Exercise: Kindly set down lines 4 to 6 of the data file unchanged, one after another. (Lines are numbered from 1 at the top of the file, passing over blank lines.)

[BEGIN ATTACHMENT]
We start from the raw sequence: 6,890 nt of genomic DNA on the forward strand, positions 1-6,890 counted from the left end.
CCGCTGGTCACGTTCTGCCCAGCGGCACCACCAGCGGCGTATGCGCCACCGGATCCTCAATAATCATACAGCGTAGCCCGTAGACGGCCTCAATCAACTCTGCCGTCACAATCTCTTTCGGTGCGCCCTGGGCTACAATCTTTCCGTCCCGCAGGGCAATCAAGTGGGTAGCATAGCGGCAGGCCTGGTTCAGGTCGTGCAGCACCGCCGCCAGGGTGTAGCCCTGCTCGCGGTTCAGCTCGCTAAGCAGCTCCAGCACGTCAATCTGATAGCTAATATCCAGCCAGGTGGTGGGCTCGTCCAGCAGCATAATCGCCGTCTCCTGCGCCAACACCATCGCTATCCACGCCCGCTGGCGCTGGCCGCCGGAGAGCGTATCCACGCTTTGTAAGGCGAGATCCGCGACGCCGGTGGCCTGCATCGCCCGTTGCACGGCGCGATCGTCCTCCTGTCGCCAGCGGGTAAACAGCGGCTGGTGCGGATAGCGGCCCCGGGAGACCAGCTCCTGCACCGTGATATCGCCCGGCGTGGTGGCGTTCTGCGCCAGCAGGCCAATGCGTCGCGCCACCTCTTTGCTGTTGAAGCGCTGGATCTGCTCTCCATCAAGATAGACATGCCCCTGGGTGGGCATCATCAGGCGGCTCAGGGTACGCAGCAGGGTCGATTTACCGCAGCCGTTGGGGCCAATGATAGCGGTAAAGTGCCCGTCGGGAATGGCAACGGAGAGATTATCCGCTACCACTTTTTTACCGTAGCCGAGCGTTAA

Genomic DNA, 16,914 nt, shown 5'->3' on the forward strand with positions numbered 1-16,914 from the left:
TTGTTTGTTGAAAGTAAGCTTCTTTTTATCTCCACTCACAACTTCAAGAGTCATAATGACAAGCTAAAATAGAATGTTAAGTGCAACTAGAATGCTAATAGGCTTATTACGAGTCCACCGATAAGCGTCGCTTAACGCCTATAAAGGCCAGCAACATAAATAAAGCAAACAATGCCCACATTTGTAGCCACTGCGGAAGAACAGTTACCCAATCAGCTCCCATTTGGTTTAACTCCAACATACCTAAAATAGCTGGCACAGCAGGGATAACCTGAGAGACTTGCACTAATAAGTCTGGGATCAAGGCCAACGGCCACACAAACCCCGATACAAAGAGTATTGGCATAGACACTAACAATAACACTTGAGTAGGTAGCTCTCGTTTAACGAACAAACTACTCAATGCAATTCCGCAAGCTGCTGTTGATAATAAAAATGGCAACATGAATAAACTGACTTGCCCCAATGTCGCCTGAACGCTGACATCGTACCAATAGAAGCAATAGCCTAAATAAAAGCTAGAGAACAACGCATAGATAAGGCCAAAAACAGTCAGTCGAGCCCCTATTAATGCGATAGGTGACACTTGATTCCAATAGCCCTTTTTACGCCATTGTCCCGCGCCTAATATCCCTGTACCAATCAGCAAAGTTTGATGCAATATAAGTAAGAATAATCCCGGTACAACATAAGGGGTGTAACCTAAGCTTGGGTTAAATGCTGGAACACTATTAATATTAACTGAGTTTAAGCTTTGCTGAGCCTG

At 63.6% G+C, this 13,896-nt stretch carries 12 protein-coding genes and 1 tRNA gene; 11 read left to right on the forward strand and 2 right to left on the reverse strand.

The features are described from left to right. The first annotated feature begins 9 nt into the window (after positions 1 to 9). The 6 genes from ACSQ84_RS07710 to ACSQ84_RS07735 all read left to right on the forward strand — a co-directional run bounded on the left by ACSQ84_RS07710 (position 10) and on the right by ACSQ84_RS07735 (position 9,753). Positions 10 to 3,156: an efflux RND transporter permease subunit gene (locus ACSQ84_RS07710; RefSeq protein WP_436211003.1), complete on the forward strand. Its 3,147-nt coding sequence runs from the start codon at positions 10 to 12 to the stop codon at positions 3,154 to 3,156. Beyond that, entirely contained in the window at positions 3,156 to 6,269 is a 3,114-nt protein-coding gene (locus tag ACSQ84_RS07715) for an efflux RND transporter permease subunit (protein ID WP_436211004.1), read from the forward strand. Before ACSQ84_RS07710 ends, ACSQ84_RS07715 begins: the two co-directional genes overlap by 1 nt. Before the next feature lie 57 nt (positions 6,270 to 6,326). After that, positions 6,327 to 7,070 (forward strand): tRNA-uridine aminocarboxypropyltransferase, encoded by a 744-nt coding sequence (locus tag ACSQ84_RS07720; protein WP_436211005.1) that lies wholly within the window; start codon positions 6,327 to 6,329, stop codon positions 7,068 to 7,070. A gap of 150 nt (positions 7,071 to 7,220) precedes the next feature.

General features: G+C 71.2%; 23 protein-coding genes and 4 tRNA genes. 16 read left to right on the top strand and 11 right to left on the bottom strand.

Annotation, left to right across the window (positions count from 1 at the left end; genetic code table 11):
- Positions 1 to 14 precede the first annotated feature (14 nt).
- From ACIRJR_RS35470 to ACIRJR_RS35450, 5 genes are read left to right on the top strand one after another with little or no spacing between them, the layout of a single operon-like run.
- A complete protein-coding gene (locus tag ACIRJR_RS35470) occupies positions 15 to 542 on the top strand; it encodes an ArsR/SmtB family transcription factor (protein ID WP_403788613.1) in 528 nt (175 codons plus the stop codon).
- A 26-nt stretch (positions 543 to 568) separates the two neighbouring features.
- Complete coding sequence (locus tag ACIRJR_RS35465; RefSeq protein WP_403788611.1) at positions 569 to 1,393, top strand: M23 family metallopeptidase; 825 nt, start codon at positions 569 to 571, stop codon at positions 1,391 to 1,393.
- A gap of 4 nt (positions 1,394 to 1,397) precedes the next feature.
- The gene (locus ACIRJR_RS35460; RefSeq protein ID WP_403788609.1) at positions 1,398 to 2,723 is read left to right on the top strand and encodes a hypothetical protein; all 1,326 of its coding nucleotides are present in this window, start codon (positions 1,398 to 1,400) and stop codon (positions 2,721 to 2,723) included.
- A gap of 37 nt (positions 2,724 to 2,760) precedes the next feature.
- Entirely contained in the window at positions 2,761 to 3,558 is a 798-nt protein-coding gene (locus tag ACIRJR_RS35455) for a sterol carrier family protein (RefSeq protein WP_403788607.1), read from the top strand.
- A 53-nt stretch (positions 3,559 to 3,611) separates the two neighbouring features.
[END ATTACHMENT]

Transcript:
TTGTTTGTTGAAAGTAAGCTTCTTTTTATCTCCACTCACAACTTCAAGAGTCATAATGACAAGCTAAAATAGAATGTTAAGTGCAACTAGAATGCTAATAGGCTTATTACGAGTCCACCGATAAGCGTCGCTTAACGCCTATAAAGGCCAGCAACATAAATAAAGCAAACAATGCCCACATTTGTAGCCACTGCGGAAGAACAGTTACCCAATCAGCTCCCATTTGGTTTAACTCCAACATACCTAAAATAGCTGGCACAGCAGGGATAACCTGAGAGACTTGCACTAATAAGTCTGGGATCAAGGCCAACGGCCACACAAACCCCGATACAAAGAGTATTGGCATAGACACTAACAATAACACTTGAGTAGGTAGCTCTCGTTTAACGAACAAACTACTCAATGCAATTCCGCAAGCTGCTGTTGATAATAAAAATGGCAACATGAATAAACTGACTTGCCCCAATGTCGCCTGAACGCTGACATCGTACCAATAGAAGCAATAGCCTAAATAAAAGCTAGAGAACAACGCATAGATAAGGCCAAAAACAGTCAGTCGAGCCCCTATTAATGCGATAGGTGACACTTGATTCCAATAGCCCTTTTTACGCCATTGTCCCGCGCCTAATATCCCTGTACCAATCAGCAAAGTTTGATGCAATATAAGTAAGAATAATCCCGGTACAACATAAGGGGTGTAACCTAAGCTTGGGTTAAATGCTGGAACACTATTAATATTAACTGAGTTTAAGCTTTGCTGAGCCTG

At 63.6% G+C, this 13,896-nt stretch carries 12 protein-coding genes and 1 tRNA gene; 11 read left to right on the forward strand and 2 right to left on the reverse strand.

The features are described from left to right. The first annotated feature begins 9 nt into the window (after positions 1 to 9). The 6 genes from ACSQ84_RS07710 to ACSQ84_RS07735 all read left to right on the forward strand — a co-directional run bounded on the left by ACSQ84_RS07710 (position 10) and on the right by ACSQ84_RS07735 (position 9,753). Positions 10 to 3,156: an efflux RND transporter permease subunit gene (locus ACSQ84_RS07710; RefSeq protein WP_436211003.1), complete on the forward strand. Its 3,147-nt coding sequence runs from the start codon at positions 10 to 12 to the stop codon at positions 3,154 to 3,156. Beyond that, entirely contained in the window at positions 3,156 to 6,269 is a 3,114-nt protein-coding gene (locus tag ACSQ84_RS07715) for an efflux RND transporter permease subunit (protein ID WP_436211004.1), read from the forward strand. Before ACSQ84_RS07710 ends, ACSQ84_RS07715 begins: the two co-directional genes overlap by 1 nt. Before the next feature lie 57 nt (positions 6,270 to 6,326). After that, positions 6,327 to 7,070 (forward strand): tRNA-uridine aminocarboxypropyltransferase, encoded by a 744-nt coding sequence (locus tag ACSQ84_RS07720; protein WP_436211005.1) that lies wholly within the window; start codon positions 6,327 to 6,329, stop codon positions 7,068 to 7,070. A gap of 150 nt (positions 7,071 to 7,220) precedes the next feature.